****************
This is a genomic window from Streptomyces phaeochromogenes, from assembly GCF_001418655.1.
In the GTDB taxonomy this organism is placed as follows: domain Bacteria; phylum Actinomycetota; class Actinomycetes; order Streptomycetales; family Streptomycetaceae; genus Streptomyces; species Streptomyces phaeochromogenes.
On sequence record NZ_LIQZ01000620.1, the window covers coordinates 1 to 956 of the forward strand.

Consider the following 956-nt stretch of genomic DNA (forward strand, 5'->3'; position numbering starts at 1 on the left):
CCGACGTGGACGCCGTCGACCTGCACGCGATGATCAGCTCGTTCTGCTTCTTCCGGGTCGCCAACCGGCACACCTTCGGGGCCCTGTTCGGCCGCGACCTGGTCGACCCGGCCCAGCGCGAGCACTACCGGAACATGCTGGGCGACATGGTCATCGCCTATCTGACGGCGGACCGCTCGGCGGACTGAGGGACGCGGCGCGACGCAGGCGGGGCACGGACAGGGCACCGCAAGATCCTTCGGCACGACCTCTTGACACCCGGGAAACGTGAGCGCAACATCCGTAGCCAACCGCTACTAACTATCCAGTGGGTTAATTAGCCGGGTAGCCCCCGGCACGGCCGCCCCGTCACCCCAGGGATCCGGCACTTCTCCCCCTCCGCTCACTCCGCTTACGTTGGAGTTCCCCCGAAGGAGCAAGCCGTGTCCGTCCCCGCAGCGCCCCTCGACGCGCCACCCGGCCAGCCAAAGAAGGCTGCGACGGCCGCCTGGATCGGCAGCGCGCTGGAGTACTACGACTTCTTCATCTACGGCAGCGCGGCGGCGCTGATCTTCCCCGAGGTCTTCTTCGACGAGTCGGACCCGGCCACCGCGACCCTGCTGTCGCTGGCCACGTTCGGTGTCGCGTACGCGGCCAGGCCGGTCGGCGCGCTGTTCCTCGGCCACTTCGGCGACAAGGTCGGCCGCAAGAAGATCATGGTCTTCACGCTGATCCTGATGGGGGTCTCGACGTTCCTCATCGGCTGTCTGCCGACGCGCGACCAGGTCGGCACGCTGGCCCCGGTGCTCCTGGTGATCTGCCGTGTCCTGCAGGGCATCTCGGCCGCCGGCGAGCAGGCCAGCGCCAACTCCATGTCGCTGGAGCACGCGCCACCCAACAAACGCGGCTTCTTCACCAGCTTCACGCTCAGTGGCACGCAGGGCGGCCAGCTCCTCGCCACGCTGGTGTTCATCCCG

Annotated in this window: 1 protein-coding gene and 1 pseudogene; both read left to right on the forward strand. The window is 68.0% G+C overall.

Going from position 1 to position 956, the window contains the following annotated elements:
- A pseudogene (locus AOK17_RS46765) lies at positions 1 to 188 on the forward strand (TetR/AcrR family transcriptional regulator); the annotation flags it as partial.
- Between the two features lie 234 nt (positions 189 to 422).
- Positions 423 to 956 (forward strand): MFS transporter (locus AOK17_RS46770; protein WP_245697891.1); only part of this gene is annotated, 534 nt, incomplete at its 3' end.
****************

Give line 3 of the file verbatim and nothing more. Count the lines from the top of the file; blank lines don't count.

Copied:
On sequence record NZ_LIQZ01000620.1, the window covers coordinates 1 to 956 of the forward strand.